Helping parents get justice for illegal school exclusions
UK charity Ambitious about Autism has launched a new guide – aimed at helping parents take action against illegal school exclusions.
The charity estimates that 26,000 children and young people with autism were unlawfully deprived of education last year. And its new guide offers practical advice and guidance on what an illegal exclusion is and how parents can hold schools that break the rules to account.
Any exclusion that is not formally recorded by a school is in breach of the law – but research by Ambitious about Autism revealed serious problems with how this law is enforced.
The charity finds that thousands of children and young people with autism and special educational needs have been subjected to informal or ‘unofficial’ exclusions, such as sending a pupil home ‘to cool off’ – which are not reported. This means schools are not being sanctioned when the law is broken.
Its new guidance aims to help families affected by illegal exclusions to understand their rights, as well as raise awareness of the scale of the problem with decision-makers.
Elizabeth Archer, Policy and Campaigns Director at Ambitious about Autism, said: “Thousands of families are struggling to get justice for illegal exclusions. Sending a child home from school illegally is not only a stressful and disrupting experience for the pupil and their families – it can also be incredibly difficult to challenge.
“This new guidance aims to equip people with knowledge about their rights when illegal exclusions take place. It is also designed to increase awareness among decision makers about the scale of the problem – so we can work together to stamp out this practice once and for all.”
Are your young people into art or performing arts?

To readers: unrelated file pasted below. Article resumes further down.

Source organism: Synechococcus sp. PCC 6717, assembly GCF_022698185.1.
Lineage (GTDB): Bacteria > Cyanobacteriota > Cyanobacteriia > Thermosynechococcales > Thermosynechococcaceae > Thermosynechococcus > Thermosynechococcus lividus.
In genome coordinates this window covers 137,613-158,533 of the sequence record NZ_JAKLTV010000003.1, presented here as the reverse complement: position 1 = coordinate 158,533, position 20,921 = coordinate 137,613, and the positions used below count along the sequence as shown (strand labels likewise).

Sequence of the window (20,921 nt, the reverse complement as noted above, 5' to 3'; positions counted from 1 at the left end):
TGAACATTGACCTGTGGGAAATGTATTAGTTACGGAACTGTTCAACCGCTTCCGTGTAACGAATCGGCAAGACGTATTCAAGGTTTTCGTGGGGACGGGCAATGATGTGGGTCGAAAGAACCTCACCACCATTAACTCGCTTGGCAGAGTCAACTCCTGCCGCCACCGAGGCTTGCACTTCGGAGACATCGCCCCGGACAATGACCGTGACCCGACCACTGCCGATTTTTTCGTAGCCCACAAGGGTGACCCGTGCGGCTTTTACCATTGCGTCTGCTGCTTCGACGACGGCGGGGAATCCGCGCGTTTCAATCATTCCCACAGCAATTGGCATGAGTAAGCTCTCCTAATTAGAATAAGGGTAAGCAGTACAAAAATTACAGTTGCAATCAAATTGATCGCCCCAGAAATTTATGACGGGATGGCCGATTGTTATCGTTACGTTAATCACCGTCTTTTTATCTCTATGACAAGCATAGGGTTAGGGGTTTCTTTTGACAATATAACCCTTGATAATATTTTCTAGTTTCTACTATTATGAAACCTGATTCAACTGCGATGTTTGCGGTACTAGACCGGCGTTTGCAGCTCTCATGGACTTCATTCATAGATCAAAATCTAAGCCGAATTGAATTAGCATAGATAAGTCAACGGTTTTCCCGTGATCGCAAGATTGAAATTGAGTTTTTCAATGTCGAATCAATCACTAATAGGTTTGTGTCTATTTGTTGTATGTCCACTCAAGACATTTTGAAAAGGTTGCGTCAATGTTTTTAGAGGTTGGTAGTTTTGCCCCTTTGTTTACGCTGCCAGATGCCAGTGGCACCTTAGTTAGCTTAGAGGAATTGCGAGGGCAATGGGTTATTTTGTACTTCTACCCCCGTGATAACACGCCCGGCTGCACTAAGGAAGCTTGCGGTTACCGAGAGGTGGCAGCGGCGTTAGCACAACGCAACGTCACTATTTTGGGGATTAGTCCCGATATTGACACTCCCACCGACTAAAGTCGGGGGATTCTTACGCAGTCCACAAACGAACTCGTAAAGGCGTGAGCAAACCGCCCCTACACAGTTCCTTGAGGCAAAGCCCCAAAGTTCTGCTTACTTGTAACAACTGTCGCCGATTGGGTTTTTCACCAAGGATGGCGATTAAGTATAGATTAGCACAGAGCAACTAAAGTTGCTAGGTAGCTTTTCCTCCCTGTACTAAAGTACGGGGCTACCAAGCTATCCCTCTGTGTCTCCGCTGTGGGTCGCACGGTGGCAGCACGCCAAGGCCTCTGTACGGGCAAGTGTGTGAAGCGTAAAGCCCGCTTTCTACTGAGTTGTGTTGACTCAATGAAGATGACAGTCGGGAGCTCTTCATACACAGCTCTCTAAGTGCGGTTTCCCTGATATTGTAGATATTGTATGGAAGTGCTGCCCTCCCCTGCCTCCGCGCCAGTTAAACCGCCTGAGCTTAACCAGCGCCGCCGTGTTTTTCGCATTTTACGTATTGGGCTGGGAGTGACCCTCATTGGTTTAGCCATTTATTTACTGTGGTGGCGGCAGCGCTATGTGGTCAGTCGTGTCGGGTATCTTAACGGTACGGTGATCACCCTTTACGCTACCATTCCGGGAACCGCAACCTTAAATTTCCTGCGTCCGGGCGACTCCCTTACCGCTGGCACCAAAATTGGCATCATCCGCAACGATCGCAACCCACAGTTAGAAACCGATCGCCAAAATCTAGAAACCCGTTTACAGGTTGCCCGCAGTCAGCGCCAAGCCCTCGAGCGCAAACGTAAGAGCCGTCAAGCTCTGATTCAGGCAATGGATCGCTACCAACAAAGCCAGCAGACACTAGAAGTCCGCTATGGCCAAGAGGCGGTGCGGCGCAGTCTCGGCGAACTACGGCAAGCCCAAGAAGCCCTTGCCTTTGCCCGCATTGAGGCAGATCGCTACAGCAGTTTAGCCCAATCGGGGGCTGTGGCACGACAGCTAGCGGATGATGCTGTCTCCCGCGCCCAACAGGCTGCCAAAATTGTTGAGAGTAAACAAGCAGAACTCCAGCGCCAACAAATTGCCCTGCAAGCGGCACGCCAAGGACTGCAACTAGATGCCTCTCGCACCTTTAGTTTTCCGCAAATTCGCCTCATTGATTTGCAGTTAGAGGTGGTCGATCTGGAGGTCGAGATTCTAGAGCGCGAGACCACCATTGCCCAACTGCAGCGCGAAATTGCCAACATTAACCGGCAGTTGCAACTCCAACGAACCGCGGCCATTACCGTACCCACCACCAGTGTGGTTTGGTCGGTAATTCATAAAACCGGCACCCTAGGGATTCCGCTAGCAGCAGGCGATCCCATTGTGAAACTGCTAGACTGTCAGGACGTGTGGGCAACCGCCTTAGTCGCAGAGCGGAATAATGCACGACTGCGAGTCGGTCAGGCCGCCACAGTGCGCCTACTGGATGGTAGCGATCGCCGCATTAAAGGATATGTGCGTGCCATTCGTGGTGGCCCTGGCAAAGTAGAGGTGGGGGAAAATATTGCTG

Then take a look at Cambridge-based arts centre and charity Rowan Humberstone, where artists work with people with learning disabilities in their choice of woodwork, ceramics, printmaking, textiles, mixed media and the performing arts.
Billed as the “unconventional convention”, Feel the Force Day gives people with disabilities the chance to get up close and personal with characters from Star Wars, Dr Who and more.
This annual event, at Peterborough’s Kingsgate Conference Centre, on Saturday September 30, includes guests from much-loved TV shows and films. And allows visitors to touch, smell and interact with favourite characters. This year there’s Jedi training as well. Continue reading “Feel the Force Day”
Pinpoint is one of three organisations benefiting from Tesco’s Bags of Help blue token donation scheme running in Cambridge stores and surrounding villages until the end of October. Please ask at the till for a blue token, when you buy, and vote for us. The more tokens we earn, the bigger the donation towards our 2018 conference. Thank you for your support.
Watch this little video made by staff member Eve Redgrave and her son Alfie …
Personal Independence Payment (PIP)- help for Cambridgeshire parents
Is your son or daughter approaching 16? If they already receive Disability Living Allowance (DLA) benefit, they will soon be invited to apply for PIP. Here are some useful pointers and information from the Pinpoint PIP session held in September 2017 for our Preparing for Adulthood Group.
Pinpoint is one of three community projects vying to receive a donation of up to £4,000 in Tesco’s blue token Bags of Help scheme.
So if you are shopping with the supermarket in Cambridge and surrounding areas between now and the end of October, please use your blue transaction token to vote for us! And tell your friends and family to support us too.